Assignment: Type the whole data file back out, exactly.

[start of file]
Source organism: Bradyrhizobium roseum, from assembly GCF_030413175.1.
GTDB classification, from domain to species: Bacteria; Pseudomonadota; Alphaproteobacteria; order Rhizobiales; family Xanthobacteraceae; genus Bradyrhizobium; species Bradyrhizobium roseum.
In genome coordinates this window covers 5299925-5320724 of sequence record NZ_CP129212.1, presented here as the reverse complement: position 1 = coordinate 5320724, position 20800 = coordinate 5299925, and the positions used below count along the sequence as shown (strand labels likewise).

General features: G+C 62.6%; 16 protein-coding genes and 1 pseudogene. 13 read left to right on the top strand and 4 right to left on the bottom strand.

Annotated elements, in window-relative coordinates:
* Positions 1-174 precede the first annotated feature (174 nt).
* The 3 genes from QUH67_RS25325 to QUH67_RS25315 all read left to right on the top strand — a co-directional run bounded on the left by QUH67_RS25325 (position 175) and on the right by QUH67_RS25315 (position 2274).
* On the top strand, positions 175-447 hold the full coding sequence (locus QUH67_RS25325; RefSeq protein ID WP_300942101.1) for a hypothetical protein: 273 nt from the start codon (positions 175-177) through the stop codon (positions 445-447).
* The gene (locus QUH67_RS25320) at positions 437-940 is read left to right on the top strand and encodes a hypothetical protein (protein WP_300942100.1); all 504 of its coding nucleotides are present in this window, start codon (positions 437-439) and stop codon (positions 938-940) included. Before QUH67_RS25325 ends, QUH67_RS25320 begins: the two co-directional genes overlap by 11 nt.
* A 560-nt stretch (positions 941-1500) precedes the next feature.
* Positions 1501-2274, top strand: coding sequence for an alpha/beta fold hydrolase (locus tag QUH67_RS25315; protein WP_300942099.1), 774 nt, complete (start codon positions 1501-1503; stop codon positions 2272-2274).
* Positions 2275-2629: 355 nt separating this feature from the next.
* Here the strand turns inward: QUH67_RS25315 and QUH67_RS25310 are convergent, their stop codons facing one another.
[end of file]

Source organism: Bradyrhizobium roseum, from assembly GCF_030413175.1.
GTDB classification, from domain to species: Bacteria; Pseudomonadota; Alphaproteobacteria; order Rhizobiales; family Xanthobacteraceae; genus Bradyrhizobium; species Bradyrhizobium roseum.
In genome coordinates this window covers 5299925-5320724 of sequence record NZ_CP129212.1, presented here as the reverse complement: position 1 = coordinate 5320724, position 20800 = coordinate 5299925, and the positions used below count along the sequence as shown (strand labels likewise).

General features: G+C 62.6%; 16 protein-coding genes and 1 pseudogene. 13 read left to right on the top strand and 4 right to left on the bottom strand.

Annotated elements, in window-relative coordinates:
* Positions 1-174 precede the first annotated feature (174 nt).
* The 3 genes from QUH67_RS25325 to QUH67_RS25315 all read left to right on the top strand — a co-directional run bounded on the left by QUH67_RS25325 (position 175) and on the right by QUH67_RS25315 (position 2274).
* On the top strand, positions 175-447 hold the full coding sequence (locus QUH67_RS25325; RefSeq protein ID WP_300942101.1) for a hypothetical protein: 273 nt from the start codon (positions 175-177) through the stop codon (positions 445-447).
* The gene (locus QUH67_RS25320) at positions 437-940 is read left to right on the top strand and encodes a hypothetical protein (protein WP_300942100.1); all 504 of its coding nucleotides are present in this window, start codon (positions 437-439) and stop codon (positions 938-940) included. Before QUH67_RS25325 ends, QUH67_RS25320 begins: the two co-directional genes overlap by 11 nt.
* A 560-nt stretch (positions 941-1500) precedes the next feature.
* Positions 1501-2274, top strand: coding sequence for an alpha/beta fold hydrolase (locus tag QUH67_RS25315; protein WP_300942099.1), 774 nt, complete (start codon positions 1501-1503; stop codon positions 2272-2274).
* Positions 2275-2629: 355 nt separating this feature from the next.
* Here the strand turns inward: QUH67_RS25315 and QUH67_RS25310 are convergent, their stop codons facing one another.